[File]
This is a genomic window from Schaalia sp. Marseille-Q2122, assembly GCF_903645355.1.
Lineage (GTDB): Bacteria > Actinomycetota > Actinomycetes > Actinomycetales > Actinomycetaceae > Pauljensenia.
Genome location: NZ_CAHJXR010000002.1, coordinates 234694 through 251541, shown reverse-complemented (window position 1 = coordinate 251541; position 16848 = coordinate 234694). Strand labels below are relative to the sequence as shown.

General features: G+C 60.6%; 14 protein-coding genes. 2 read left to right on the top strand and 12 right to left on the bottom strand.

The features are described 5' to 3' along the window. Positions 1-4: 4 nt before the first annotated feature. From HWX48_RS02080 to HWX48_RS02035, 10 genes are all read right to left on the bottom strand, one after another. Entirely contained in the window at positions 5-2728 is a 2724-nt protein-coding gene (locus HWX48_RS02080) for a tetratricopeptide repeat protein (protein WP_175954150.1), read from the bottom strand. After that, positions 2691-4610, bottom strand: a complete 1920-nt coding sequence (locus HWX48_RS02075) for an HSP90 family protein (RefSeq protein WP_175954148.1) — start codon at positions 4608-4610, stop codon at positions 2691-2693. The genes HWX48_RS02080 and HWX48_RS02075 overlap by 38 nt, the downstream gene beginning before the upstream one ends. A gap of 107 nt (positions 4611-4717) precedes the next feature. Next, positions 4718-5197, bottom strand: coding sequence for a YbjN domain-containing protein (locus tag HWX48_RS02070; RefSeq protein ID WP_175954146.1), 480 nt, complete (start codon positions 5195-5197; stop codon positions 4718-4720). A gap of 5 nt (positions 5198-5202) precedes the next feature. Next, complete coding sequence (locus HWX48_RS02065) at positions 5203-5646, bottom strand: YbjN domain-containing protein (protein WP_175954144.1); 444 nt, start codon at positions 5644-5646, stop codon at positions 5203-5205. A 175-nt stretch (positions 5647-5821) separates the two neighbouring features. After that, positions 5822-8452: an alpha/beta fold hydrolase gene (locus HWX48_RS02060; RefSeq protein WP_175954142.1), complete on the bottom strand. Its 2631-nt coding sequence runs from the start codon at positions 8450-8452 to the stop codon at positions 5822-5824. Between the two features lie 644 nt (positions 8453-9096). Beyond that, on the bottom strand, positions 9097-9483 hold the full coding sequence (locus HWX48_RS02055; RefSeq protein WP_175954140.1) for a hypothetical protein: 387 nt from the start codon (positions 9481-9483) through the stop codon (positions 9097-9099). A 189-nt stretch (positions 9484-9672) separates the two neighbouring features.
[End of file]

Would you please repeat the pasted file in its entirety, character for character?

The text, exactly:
This is a genomic window from Schaalia sp. Marseille-Q2122, assembly GCF_903645355.1.
Lineage (GTDB): Bacteria > Actinomycetota > Actinomycetes > Actinomycetales > Actinomycetaceae > Pauljensenia.
Genome location: NZ_CAHJXR010000002.1, coordinates 234694 through 251541, shown reverse-complemented (window position 1 = coordinate 251541; position 16848 = coordinate 234694). Strand labels below are relative to the sequence as shown.

General features: G+C 60.6%; 14 protein-coding genes. 2 read left to right on the top strand and 12 right to left on the bottom strand.

The features are described 5' to 3' along the window. Positions 1-4: 4 nt before the first annotated feature. From HWX48_RS02080 to HWX48_RS02035, 10 genes are all read right to left on the bottom strand, one after another. Entirely contained in the window at positions 5-2728 is a 2724-nt protein-coding gene (locus HWX48_RS02080) for a tetratricopeptide repeat protein (protein WP_175954150.1), read from the bottom strand. After that, positions 2691-4610, bottom strand: a complete 1920-nt coding sequence (locus HWX48_RS02075) for an HSP90 family protein (RefSeq protein WP_175954148.1) — start codon at positions 4608-4610, stop codon at positions 2691-2693. The genes HWX48_RS02080 and HWX48_RS02075 overlap by 38 nt, the downstream gene beginning before the upstream one ends. A gap of 107 nt (positions 4611-4717) precedes the next feature. Next, positions 4718-5197, bottom strand: coding sequence for a YbjN domain-containing protein (locus tag HWX48_RS02070; RefSeq protein ID WP_175954146.1), 480 nt, complete (start codon positions 5195-5197; stop codon positions 4718-4720). A gap of 5 nt (positions 5198-5202) precedes the next feature. Next, complete coding sequence (locus HWX48_RS02065) at positions 5203-5646, bottom strand: YbjN domain-containing protein (protein WP_175954144.1); 444 nt, start codon at positions 5644-5646, stop codon at positions 5203-5205. A 175-nt stretch (positions 5647-5821) separates the two neighbouring features. After that, positions 5822-8452: an alpha/beta fold hydrolase gene (locus HWX48_RS02060; RefSeq protein WP_175954142.1), complete on the bottom strand. Its 2631-nt coding sequence runs from the start codon at positions 8450-8452 to the stop codon at positions 5822-5824. Between the two features lie 644 nt (positions 8453-9096). Beyond that, on the bottom strand, positions 9097-9483 hold the full coding sequence (locus HWX48_RS02055; RefSeq protein WP_175954140.1) for a hypothetical protein: 387 nt from the start codon (positions 9481-9483) through the stop codon (positions 9097-9099). A 189-nt stretch (positions 9484-9672) separates the two neighbouring features.